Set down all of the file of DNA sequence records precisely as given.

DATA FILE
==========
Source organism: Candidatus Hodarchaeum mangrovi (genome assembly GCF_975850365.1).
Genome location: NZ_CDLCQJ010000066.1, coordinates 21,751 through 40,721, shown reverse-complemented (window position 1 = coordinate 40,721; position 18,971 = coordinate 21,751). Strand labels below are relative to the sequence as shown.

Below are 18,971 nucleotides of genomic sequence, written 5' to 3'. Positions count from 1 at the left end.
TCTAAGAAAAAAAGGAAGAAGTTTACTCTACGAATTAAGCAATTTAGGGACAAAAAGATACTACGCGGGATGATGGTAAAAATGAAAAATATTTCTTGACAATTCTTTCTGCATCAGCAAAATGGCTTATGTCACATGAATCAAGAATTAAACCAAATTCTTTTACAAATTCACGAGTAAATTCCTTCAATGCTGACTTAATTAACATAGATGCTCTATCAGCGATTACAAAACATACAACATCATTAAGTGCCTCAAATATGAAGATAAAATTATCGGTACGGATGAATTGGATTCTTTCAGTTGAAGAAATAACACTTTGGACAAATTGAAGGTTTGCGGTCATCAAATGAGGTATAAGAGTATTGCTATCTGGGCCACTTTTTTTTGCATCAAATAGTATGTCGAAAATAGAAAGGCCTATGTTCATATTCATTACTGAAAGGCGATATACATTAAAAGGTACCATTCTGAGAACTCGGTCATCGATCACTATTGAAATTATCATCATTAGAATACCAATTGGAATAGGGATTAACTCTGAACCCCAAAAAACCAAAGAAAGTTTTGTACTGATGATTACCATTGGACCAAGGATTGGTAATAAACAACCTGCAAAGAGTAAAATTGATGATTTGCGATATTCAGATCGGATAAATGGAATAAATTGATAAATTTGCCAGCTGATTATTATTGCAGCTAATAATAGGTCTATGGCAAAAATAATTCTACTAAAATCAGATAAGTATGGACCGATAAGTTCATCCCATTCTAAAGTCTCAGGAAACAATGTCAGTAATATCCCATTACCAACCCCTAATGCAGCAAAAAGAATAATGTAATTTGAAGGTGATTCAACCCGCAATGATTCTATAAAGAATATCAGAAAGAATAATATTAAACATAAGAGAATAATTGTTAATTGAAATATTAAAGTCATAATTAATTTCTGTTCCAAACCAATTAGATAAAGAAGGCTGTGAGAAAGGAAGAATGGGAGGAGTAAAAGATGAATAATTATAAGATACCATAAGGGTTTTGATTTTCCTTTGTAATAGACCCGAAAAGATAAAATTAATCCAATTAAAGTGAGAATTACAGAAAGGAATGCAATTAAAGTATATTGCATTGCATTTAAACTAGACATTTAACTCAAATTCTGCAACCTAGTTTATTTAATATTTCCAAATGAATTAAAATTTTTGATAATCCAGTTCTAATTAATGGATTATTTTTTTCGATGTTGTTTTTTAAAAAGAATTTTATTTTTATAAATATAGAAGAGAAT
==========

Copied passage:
Source organism: Candidatus Hodarchaeum mangrovi (genome assembly GCF_975850365.1).
Genome location: NZ_CDLCQJ010000066.1, coordinates 21,751 through 40,721, shown reverse-complemented (window position 1 = coordinate 40,721; position 18,971 = coordinate 21,751). Strand labels below are relative to the sequence as shown.

Below are 18,971 nucleotides of genomic sequence, written 5' to 3'. Positions count from 1 at the left end.
TCTAAGAAAAAAAGGAAGAAGTTTACTCTACGAATTAAGCAATTTAGGGACAAAAAGATACTACGCGGGATGATGGTAAAAATGAAAAATATTTCTTGACAATTCTTTCTGCATCAGCAAAATGGCTTATGTCACATGAATCAAGAATTAAACCAAATTCTTTTACAAATTCACGAGTAAATTCCTTCAATGCTGACTTAATTAACATAGATGCTCTATCAGCGATTACAAAACATACAACATCATTAAGTGCCTCAAATATGAAGATAAAATTATCGGTACGGATGAATTGGATTCTTTCAGTTGAAGAAATAACACTTTGGACAAATTGAAGGTTTGCGGTCATCAAATGAGGTATAAGAGTATTGCTATCTGGGCCACTTTTTTTTGCATCAAATAGTATGTCGAAAATAGAAAGGCCTATGTTCATATTCATTACTGAAAGGCGATATACATTAAAAGGTACCATTCTGAGAACTCGGTCATCGATCACTATTGAAATTATCATCATTAGAATACCAATTGGAATAGGGATTAACTCTGAACCCCAAAAAACCAAAGAAAGTTTTGTACTGATGATTACCATTGGACCAAGGATTGGTAATAAACAACCTGCAAAGAGTAAAATTGATGATTTGCGATATTCAGATCGGATAAATGGAATAAATTGATAAATTTGCCAGCTGATTATTATTGCAGCTAATAATAGGTCTATGGCAAAAATAATTCTACTAAAATCAGATAAGTATGGACCGATAAGTTCATCCCATTCTAAAGTCTCAGGAAACAATGTCAGTAATATCCCATTACCAACCCCTAATGCAGCAAAAAGAATAATGTAATTTGAAGGTGATTCAACCCGCAATGATTCTATAAAGAATATCAGAAAGAATAATATTAAACATAAGAGAATAATTGTTAATTGAAATATTAAAGTCATAATTAATTTCTGTTCCAAACCAATTAGATAAAGAAGGCTGTGAGAAAGGAAGAATGGGAGGAGTAAAAGATGAATAATTATAAGATACCATAAGGGTTTTGATTTTCCTTTGTAATAGACCCGAAAAGATAAAATTAATCCAATTAAAGTGAGAATTACAGAAAGGAATGCAATTAAAGTATATTGCATTGCATTTAAACTAGACATTTAACTCAAATTCTGCAACCTAGTTTATTTAATATTTCCAAATGAATTAAAATTTTTGATAATCCAGTTCTAATTAATGGATTATTTTTTTCGATGTTGTTTTTTAAAAAGAATTTTATTTTTATAAATATAGAAGAGAAT